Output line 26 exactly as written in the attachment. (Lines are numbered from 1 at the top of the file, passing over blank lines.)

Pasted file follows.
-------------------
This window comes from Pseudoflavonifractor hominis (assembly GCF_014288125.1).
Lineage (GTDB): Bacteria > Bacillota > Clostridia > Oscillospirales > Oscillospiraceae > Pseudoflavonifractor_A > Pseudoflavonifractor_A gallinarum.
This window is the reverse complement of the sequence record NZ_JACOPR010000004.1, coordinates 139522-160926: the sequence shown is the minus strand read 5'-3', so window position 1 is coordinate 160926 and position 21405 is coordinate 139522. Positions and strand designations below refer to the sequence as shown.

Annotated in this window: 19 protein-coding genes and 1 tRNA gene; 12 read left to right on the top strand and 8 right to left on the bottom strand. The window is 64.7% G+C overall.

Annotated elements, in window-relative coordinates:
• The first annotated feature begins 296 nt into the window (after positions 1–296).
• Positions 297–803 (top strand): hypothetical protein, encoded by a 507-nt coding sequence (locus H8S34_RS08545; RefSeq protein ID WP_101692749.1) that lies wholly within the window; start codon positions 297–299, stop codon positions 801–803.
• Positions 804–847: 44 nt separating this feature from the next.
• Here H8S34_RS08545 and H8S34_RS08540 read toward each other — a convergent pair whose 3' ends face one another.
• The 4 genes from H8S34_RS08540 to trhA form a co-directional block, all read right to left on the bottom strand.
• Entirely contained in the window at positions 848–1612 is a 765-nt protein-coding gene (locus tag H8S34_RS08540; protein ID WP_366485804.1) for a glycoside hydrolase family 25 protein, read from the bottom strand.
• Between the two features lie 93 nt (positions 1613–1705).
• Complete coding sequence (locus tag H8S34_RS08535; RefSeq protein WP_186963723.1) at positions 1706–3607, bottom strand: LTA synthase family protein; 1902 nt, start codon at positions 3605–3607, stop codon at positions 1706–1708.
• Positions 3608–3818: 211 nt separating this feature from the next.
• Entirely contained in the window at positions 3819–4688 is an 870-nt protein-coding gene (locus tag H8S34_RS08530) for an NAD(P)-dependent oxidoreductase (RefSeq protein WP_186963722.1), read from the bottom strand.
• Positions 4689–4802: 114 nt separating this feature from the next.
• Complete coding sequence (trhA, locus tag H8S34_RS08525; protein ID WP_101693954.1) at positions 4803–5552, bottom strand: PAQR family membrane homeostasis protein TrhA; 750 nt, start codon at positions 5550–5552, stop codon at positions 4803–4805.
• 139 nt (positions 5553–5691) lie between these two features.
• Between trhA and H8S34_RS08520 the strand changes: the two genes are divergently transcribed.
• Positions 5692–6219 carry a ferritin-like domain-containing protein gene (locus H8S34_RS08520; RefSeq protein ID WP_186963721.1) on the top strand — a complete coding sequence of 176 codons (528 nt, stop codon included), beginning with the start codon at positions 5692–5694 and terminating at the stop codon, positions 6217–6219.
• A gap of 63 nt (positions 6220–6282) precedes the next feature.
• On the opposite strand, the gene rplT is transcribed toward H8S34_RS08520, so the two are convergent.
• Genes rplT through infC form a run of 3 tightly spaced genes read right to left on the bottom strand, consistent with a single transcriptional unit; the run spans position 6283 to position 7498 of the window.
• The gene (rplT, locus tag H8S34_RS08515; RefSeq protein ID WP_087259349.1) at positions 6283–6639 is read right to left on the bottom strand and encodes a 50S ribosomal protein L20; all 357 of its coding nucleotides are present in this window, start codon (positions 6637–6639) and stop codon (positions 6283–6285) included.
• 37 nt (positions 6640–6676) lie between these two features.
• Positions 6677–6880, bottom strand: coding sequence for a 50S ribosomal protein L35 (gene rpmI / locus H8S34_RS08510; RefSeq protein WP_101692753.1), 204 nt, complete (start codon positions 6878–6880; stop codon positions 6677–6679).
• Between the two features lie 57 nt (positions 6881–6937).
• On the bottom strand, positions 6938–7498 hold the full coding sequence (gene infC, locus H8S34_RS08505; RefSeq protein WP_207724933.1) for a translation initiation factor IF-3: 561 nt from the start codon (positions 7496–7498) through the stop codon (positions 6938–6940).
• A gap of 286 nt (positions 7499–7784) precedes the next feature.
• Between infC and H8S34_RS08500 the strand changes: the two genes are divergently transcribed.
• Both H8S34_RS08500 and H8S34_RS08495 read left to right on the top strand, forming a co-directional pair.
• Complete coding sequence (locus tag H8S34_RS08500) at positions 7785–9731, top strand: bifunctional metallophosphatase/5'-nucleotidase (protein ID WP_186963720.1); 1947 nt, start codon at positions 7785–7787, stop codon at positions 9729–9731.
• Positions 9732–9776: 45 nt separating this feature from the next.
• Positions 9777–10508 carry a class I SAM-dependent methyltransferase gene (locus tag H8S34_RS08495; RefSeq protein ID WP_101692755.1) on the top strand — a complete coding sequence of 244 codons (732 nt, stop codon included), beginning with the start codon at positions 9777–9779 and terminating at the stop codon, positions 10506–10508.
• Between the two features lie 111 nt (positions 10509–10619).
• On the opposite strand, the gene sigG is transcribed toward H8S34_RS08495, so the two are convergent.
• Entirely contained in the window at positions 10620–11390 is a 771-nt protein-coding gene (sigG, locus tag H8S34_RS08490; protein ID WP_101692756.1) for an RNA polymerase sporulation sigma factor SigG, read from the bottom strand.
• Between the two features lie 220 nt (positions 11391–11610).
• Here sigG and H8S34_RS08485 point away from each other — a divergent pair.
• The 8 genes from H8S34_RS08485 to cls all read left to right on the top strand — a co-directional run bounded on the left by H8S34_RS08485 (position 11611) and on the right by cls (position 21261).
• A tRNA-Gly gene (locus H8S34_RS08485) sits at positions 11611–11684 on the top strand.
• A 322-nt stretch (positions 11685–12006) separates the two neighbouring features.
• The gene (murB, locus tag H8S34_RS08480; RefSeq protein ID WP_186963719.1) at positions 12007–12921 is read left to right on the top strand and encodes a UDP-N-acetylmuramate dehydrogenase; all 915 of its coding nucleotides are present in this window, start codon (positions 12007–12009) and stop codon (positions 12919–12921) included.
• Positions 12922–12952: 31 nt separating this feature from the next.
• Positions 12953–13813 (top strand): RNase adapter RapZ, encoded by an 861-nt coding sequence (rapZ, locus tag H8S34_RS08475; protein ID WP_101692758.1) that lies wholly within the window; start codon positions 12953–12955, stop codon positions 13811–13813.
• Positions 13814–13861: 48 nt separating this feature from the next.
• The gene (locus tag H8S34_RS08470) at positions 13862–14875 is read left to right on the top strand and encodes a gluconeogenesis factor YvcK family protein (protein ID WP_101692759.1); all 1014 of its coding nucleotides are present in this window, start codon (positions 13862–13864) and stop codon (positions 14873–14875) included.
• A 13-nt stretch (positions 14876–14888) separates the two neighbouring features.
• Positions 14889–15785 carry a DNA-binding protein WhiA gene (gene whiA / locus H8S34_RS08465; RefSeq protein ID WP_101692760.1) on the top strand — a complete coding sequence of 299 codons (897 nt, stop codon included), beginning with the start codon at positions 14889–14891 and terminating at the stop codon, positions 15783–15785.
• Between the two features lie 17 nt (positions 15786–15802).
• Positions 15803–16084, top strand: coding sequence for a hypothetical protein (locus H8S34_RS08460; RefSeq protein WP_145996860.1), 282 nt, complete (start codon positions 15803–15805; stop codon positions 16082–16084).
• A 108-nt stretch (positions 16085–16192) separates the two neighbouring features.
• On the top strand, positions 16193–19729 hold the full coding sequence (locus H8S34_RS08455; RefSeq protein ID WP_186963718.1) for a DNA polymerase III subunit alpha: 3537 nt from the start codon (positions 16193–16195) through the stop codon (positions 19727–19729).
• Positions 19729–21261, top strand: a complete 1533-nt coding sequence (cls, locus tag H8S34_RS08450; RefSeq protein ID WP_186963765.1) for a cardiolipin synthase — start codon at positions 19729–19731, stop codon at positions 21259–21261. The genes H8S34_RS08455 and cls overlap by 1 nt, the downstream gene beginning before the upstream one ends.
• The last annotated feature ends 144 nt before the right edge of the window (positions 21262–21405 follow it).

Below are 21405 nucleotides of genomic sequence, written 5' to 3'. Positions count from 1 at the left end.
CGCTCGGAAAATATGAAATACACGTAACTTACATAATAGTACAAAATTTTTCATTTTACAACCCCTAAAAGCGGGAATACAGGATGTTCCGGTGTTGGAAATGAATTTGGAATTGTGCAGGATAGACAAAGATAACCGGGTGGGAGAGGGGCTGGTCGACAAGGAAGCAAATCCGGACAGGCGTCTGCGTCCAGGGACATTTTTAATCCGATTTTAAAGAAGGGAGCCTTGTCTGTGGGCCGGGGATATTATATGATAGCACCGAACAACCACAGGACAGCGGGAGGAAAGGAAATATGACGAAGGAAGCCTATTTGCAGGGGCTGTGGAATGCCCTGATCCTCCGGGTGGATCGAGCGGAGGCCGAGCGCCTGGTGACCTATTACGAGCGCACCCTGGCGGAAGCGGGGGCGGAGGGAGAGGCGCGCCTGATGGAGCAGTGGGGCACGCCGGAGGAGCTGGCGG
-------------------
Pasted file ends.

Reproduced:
• Positions 6677–6880, bottom strand: coding sequence for a 50S ribosomal protein L35 (gene rpmI / locus H8S34_RS08510; RefSeq protein WP_101692753.1), 204 nt, complete (start codon positions 6878–6880; stop codon positions 6677–6679).